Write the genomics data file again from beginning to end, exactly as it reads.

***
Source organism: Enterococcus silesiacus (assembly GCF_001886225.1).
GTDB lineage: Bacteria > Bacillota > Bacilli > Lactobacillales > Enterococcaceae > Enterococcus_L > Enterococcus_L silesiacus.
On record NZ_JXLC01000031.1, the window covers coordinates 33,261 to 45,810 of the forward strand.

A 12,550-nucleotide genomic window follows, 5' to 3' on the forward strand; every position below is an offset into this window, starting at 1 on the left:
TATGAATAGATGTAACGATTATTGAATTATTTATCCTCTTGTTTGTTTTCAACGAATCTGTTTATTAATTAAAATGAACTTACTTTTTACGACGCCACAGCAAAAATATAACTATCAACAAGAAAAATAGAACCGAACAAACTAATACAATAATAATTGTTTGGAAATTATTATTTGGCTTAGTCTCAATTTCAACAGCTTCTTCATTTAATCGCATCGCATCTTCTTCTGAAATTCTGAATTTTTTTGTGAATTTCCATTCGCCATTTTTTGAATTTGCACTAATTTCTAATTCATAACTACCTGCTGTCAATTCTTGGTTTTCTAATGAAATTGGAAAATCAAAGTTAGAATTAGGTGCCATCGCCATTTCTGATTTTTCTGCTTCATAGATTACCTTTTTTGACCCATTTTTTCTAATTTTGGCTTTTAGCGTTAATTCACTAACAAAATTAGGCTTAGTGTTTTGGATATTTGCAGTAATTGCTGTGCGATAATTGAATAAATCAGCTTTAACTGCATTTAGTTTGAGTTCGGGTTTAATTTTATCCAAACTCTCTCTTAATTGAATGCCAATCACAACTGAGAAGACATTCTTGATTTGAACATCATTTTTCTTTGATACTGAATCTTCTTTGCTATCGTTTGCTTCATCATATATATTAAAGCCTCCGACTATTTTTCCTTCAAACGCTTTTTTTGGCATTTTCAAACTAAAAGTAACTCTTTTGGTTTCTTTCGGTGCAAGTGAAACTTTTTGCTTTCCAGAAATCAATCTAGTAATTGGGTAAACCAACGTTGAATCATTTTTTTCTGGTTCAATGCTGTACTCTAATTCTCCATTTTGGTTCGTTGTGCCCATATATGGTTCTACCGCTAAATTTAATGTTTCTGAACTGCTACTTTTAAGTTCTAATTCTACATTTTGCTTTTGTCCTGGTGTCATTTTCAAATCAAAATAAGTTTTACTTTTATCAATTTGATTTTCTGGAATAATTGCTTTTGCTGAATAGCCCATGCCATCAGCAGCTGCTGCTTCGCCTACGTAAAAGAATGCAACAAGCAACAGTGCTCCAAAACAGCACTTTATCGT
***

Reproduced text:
Source organism: Enterococcus silesiacus (assembly GCF_001886225.1).
GTDB lineage: Bacteria > Bacillota > Bacilli > Lactobacillales > Enterococcaceae > Enterococcus_L > Enterococcus_L silesiacus.
On record NZ_JXLC01000031.1, the window covers coordinates 33,261 to 45,810 of the forward strand.

A 12,550-nucleotide genomic window follows, 5' to 3' on the forward strand; every position below is an offset into this window, starting at 1 on the left:
TATGAATAGATGTAACGATTATTGAATTATTTATCCTCTTGTTTGTTTTCAACGAATCTGTTTATTAATTAAAATGAACTTACTTTTTACGACGCCACAGCAAAAATATAACTATCAACAAGAAAAATAGAACCGAACAAACTAATACAATAATAATTGTTTGGAAATTATTATTTGGCTTAGTCTCAATTTCAACAGCTTCTTCATTTAATCGCATCGCATCTTCTTCTGAAATTCTGAATTTTTTTGTGAATTTCCATTCGCCATTTTTTGAATTTGCACTAATTTCTAATTCATAACTACCTGCTGTCAATTCTTGGTTTTCTAATGAAATTGGAAAATCAAAGTTAGAATTAGGTGCCATCGCCATTTCTGATTTTTCTGCTTCATAGATTACCTTTTTTGACCCATTTTTTCTAATTTTGGCTTTTAGCGTTAATTCACTAACAAAATTAGGCTTAGTGTTTTGGATATTTGCAGTAATTGCTGTGCGATAATTGAATAAATCAGCTTTAACTGCATTTAGTTTGAGTTCGGGTTTAATTTTATCCAAACTCTCTCTTAATTGAATGCCAATCACAACTGAGAAGACATTCTTGATTTGAACATCATTTTTCTTTGATACTGAATCTTCTTTGCTATCGTTTGCTTCATCATATATATTAAAGCCTCCGACTATTTTTCCTTCAAACGCTTTTTTTGGCATTTTCAAACTAAAAGTAACTCTTTTGGTTTCTTTCGGTGCAAGTGAAACTTTTTGCTTTCCAGAAATCAATCTAGTAATTGGGTAAACCAACGTTGAATCATTTTTTTCTGGTTCAATGCTGTACTCTAATTCTCCATTTTGGTTCGTTGTGCCCATATATGGTTCTACCGCTAAATTTAATGTTTCTGAACTGCTACTTTTAAGTTCTAATTCTACATTTTGCTTTTGTCCTGGTGTCATTTTCAAATCAAAATAAGTTTTACTTTTATCAATTTGATTTTCTGGAATAATTGCTTTTGCTGAATAGCCCATGCCATCAGCAGCTGCTGCTTCGCCTACGTAAAAGAATGCAACAAGCAACAGTGCTCCAAAACAGCACTTTATCGT